Murder accused tried to urinate on his hands to remove firearms residue, trial hears
The trial of of 33-year-old man, accused of murder with a shotgun, has heard that he tried to urinate on his hands before gardaí tested them for firearms residue.
Gda Aaron Hoey was giving evidence to the Central Criminal Court this morning in the trial of Seán Ducque, who is charged with murdering Kieran Farrelly in Dublin City.
The father of one, of no fixed abode, has pleaded not guilty to murdering the 33-year-old on 26th October 2014 at Killarney Court, Killarney Street.
However, he has admitted through his barrister that he "fired two shots from a shotgun, later found on Mabbot Lane, which killed Kieran Farrelly".
Gda Hoey told Dominic McGinn SC, prosecuting, that authorisation was given to take forensic samples from the accused during his detention the following day.
“I believe there were bags placed on his hands,” he said, explaining that this was to preserve any firearms residue, which can be removed by friction, including hand washing.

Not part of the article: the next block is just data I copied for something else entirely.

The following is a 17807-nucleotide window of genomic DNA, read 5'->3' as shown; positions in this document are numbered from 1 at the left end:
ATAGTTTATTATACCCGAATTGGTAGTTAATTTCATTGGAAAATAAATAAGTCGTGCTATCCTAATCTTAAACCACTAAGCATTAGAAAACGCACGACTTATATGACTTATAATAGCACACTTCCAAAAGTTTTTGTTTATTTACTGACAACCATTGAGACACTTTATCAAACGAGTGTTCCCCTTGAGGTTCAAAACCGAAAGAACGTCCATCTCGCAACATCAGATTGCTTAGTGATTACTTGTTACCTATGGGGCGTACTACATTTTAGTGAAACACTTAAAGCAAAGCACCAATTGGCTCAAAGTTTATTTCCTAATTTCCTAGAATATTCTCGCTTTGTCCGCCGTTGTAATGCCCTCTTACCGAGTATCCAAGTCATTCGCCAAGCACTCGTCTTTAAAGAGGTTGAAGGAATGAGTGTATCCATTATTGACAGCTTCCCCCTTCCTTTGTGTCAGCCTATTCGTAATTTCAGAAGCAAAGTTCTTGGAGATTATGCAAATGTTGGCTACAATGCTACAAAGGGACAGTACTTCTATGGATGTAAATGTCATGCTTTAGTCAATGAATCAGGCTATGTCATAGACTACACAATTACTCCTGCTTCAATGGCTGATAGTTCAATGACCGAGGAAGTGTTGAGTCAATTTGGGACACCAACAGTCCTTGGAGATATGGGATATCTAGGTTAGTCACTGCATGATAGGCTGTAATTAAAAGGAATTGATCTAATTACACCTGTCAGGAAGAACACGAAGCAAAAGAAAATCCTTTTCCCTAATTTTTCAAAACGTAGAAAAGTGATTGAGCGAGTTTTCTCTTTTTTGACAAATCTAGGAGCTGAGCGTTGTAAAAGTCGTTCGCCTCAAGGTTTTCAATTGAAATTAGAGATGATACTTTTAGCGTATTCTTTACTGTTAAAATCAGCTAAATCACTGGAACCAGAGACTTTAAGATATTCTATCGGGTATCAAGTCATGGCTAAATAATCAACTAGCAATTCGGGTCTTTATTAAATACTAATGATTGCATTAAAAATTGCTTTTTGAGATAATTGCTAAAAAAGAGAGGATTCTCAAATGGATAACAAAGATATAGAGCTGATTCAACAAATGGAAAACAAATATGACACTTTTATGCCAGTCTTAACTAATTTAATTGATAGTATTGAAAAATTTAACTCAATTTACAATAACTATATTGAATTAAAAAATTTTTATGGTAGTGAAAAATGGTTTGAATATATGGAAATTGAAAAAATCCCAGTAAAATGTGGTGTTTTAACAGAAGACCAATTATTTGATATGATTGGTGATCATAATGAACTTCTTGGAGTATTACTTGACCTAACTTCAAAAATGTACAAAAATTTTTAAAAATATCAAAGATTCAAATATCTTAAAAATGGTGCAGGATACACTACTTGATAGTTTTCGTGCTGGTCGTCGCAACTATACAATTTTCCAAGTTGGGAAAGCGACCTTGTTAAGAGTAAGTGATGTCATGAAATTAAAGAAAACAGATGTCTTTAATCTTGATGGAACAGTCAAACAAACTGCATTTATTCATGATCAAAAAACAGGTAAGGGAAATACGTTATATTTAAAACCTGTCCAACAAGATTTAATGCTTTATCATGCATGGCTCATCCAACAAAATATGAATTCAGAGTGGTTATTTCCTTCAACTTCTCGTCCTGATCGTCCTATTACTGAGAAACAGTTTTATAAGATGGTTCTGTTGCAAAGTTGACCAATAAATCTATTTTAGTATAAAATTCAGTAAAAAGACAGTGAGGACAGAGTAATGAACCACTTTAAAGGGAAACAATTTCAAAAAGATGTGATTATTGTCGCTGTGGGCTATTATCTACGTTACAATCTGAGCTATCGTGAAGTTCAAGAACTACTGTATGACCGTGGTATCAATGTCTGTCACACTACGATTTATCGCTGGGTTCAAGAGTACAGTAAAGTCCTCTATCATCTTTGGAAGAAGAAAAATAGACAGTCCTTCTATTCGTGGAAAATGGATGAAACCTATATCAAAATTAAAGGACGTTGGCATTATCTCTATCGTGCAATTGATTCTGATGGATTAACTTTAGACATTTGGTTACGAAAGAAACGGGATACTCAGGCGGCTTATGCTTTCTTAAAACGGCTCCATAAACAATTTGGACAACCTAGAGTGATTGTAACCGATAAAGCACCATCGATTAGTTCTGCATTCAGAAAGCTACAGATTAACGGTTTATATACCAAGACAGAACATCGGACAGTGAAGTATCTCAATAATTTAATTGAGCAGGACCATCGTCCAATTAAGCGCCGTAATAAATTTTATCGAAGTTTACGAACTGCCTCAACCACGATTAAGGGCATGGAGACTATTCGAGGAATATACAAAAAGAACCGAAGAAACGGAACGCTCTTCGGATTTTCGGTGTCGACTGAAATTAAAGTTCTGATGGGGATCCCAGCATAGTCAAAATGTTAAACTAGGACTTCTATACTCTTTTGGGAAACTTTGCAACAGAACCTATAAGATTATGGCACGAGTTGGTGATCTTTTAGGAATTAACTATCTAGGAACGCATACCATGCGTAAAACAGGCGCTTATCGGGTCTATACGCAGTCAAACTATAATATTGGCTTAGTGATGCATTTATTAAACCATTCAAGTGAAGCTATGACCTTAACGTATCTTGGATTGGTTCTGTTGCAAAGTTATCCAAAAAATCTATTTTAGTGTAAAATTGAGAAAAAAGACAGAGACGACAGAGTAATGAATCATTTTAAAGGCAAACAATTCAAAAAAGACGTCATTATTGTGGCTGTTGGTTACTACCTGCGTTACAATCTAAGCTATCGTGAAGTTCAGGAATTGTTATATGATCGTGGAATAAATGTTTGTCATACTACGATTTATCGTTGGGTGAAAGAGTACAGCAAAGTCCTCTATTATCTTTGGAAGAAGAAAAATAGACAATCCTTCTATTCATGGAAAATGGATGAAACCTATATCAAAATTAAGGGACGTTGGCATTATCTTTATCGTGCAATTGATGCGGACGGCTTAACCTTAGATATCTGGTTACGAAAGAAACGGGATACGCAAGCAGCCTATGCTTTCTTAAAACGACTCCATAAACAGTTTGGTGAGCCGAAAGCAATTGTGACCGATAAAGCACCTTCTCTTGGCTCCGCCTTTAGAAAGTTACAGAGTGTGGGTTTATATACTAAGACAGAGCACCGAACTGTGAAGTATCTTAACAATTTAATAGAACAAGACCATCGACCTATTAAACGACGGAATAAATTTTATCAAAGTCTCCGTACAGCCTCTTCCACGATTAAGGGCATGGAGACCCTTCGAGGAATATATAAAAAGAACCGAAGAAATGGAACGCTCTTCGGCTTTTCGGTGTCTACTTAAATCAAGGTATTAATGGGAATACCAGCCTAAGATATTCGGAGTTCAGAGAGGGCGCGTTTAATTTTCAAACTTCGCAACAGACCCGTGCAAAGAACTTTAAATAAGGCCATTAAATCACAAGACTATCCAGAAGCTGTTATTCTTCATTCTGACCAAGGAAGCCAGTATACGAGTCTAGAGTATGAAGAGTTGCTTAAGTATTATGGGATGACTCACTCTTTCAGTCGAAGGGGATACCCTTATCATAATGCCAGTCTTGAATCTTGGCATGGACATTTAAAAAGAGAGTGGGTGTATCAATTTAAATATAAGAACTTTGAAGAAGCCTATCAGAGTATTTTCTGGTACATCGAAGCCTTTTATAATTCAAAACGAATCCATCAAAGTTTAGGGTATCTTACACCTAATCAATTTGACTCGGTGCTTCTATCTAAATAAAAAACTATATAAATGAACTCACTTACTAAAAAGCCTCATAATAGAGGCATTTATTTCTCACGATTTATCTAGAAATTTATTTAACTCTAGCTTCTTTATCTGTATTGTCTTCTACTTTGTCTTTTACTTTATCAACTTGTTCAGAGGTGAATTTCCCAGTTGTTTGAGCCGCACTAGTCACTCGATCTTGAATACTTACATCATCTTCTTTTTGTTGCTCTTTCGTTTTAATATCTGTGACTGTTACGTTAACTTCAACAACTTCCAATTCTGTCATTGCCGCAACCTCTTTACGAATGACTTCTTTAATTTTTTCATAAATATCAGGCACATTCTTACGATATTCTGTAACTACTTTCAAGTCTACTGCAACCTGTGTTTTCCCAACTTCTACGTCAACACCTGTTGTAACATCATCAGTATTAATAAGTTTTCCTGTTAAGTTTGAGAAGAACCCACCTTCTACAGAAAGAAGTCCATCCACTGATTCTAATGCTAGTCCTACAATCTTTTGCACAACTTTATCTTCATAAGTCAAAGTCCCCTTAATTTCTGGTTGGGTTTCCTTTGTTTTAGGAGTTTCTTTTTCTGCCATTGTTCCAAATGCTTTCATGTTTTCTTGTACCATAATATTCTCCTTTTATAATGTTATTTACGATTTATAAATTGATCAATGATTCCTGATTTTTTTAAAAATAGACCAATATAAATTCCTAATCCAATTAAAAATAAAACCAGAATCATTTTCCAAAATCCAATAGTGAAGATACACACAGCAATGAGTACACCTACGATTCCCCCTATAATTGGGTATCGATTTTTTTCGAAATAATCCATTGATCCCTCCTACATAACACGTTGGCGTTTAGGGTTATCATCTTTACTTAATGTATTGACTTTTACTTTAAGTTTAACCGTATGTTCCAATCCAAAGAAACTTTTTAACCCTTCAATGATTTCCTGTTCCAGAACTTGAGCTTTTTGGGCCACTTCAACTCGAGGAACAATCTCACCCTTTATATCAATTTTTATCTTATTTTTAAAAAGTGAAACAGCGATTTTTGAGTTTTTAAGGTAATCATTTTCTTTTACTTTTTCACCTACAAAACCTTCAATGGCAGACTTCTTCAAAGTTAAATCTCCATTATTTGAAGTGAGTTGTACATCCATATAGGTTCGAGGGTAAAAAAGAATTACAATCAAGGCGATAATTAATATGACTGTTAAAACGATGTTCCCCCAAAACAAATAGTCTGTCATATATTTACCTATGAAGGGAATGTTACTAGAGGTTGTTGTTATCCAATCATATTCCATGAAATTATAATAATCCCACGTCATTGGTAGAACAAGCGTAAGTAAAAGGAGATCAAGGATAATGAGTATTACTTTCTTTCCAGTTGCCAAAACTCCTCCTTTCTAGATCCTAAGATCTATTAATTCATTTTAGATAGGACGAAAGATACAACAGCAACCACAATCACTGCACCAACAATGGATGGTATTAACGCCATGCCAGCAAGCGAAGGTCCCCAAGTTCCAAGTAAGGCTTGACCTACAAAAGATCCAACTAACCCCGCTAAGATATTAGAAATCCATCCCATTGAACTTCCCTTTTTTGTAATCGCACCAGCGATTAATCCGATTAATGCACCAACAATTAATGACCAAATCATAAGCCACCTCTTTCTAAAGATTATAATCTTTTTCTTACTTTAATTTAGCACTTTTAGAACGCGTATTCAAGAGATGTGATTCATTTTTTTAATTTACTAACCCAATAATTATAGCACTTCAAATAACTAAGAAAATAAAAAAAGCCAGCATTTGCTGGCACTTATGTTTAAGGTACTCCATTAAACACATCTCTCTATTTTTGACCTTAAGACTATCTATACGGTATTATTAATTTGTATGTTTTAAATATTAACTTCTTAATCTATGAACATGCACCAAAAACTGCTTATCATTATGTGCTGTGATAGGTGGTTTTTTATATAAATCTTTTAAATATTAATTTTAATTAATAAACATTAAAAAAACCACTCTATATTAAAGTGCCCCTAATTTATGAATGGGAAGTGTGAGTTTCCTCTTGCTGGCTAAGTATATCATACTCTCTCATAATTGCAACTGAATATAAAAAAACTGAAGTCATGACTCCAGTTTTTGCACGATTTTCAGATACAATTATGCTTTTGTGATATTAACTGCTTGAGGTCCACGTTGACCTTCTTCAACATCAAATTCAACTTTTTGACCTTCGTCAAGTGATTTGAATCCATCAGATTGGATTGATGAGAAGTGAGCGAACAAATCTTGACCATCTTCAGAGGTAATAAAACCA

“I was informed that Seán Ducque had tried to urinate on his hands, remove the bags and remove the residue from his hands,” he testified.
He said he decided that the quicker the samples could be taken, the better.
“Mr Ducque was very uncooperative at the time. Four members had to restrain him while I carried it out,” he said. “He kicked, spat, physically broke a table in the interview room.”
However, he managed to obtain the samples.
The garda agreed with Hugh O’Keeffe SC that this was during a period of time when his client had been deemed medically unfit for interview. He also agreed that the accused was cooperative when he took other samples from him a number of hours later.
Forensic scientist Dr John O’Shaughnessy examined the jacket Seán Ducque was wearing when arrested that morning.
“I found firearms residue,” he testified.
He said it was similar to the residue from the discharged shotgun cartridge found at the scene.
“The jacket provides strong support for the view that Seán Ducque discharged the shotgun in this instance,” he said.
Gda Catherine McAteer played the jury CCTV footage taken from the area that night.
It showed four people walking together at 11.30pm. She said she believed these to be the accused, the deceased and the women who the jury heard were their partners.
The same garda camera captured three of these people walking in the opposite direction 10 minutes later. The deceased was no longer with them.
John Berry BL, defending, then stood up and said it was admitted that the accused had possession of the shotgun, later found on Mabbot Lane, in a Skoda on Terrace Place at 7 o’clock that evening.
The prosecution has now closed its case and the trial will continue on Monday before Mr Justice Paul Butler and a jury of six men and six women.